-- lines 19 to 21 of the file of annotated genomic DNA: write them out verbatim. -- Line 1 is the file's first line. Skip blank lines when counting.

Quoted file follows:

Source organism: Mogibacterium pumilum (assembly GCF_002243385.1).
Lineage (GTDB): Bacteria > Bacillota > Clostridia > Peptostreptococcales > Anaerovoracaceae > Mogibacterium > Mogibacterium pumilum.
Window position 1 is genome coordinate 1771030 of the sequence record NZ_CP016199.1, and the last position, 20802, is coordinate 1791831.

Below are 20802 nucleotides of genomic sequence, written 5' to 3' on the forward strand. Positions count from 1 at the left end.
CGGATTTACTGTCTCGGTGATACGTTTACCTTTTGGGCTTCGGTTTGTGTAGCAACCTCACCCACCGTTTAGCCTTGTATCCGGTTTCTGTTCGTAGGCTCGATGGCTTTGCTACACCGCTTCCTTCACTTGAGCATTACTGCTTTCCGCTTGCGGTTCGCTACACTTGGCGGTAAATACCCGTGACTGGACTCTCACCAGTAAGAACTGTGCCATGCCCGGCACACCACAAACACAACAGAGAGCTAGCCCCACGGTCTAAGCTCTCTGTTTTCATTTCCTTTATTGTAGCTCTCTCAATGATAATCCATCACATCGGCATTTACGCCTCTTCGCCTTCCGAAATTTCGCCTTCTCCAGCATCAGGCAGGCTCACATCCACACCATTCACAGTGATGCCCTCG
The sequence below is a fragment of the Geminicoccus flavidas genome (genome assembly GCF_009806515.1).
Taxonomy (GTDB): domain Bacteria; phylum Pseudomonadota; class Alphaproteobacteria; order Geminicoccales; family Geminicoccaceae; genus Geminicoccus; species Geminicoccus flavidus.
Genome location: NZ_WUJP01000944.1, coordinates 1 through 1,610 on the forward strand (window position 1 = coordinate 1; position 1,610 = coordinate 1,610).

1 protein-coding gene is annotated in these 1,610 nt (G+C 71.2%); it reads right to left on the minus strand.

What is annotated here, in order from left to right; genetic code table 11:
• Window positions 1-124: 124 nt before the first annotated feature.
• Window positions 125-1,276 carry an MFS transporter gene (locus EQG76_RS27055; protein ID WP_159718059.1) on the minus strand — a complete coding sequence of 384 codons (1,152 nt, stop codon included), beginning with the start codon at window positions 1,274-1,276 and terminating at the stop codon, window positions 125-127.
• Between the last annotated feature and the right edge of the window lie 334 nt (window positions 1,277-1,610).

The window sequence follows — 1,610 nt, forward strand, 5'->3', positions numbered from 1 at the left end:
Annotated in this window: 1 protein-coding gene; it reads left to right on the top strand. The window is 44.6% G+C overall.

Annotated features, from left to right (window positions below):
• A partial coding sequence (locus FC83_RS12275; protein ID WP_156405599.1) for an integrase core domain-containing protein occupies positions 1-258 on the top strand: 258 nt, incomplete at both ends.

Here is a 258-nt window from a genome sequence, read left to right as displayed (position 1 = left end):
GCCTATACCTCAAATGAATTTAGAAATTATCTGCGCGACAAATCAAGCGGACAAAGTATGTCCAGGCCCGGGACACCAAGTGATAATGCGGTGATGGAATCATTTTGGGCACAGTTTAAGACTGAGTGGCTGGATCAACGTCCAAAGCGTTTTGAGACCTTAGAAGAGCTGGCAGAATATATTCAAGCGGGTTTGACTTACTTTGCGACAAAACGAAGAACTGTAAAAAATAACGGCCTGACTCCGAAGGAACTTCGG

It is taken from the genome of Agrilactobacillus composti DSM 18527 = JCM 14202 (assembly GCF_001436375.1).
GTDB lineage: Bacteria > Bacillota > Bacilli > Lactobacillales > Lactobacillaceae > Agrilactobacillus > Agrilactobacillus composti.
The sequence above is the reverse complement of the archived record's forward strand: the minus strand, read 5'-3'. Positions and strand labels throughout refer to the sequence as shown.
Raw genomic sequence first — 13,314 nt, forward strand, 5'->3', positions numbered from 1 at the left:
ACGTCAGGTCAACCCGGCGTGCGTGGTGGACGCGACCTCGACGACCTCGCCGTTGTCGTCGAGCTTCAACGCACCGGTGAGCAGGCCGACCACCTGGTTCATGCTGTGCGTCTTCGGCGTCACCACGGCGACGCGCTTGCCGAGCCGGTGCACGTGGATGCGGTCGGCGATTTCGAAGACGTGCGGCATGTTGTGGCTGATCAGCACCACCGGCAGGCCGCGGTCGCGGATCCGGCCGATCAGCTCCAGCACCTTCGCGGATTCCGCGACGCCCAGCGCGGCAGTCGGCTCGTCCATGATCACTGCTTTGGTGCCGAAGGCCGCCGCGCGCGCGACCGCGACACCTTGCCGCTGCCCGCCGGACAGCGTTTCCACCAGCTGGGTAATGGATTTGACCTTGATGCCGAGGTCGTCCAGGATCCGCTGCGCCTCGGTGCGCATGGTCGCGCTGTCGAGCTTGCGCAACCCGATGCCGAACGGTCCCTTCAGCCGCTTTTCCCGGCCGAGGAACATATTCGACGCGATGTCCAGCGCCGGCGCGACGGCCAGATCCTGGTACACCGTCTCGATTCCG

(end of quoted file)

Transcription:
GCCTATACCTCAAATGAATTTAGAAATTATCTGCGCGACAAATCAAGCGGACAAAGTATGTCCAGGCCCGGGACACCAAGTGATAATGCGGTGATGGAATCATTTTGGGCACAGTTTAAGACTGAGTGGCTGGATCAACGTCCAAAGCGTTTTGAGACCTTAGAAGAGCTGGCAGAATATATTCAAGCGGGTTTGACTTACTTTGCGACAAAACGAAGAACTGTAAAAAATAACGGCCTGACTCCGAAGGAACTTCGG

It is taken from the genome of Agrilactobacillus composti DSM 18527 = JCM 14202 (assembly GCF_001436375.1).
GTDB lineage: Bacteria > Bacillota > Bacilli > Lactobacillales > Lactobacillaceae > Agrilactobacillus > Agrilactobacillus composti.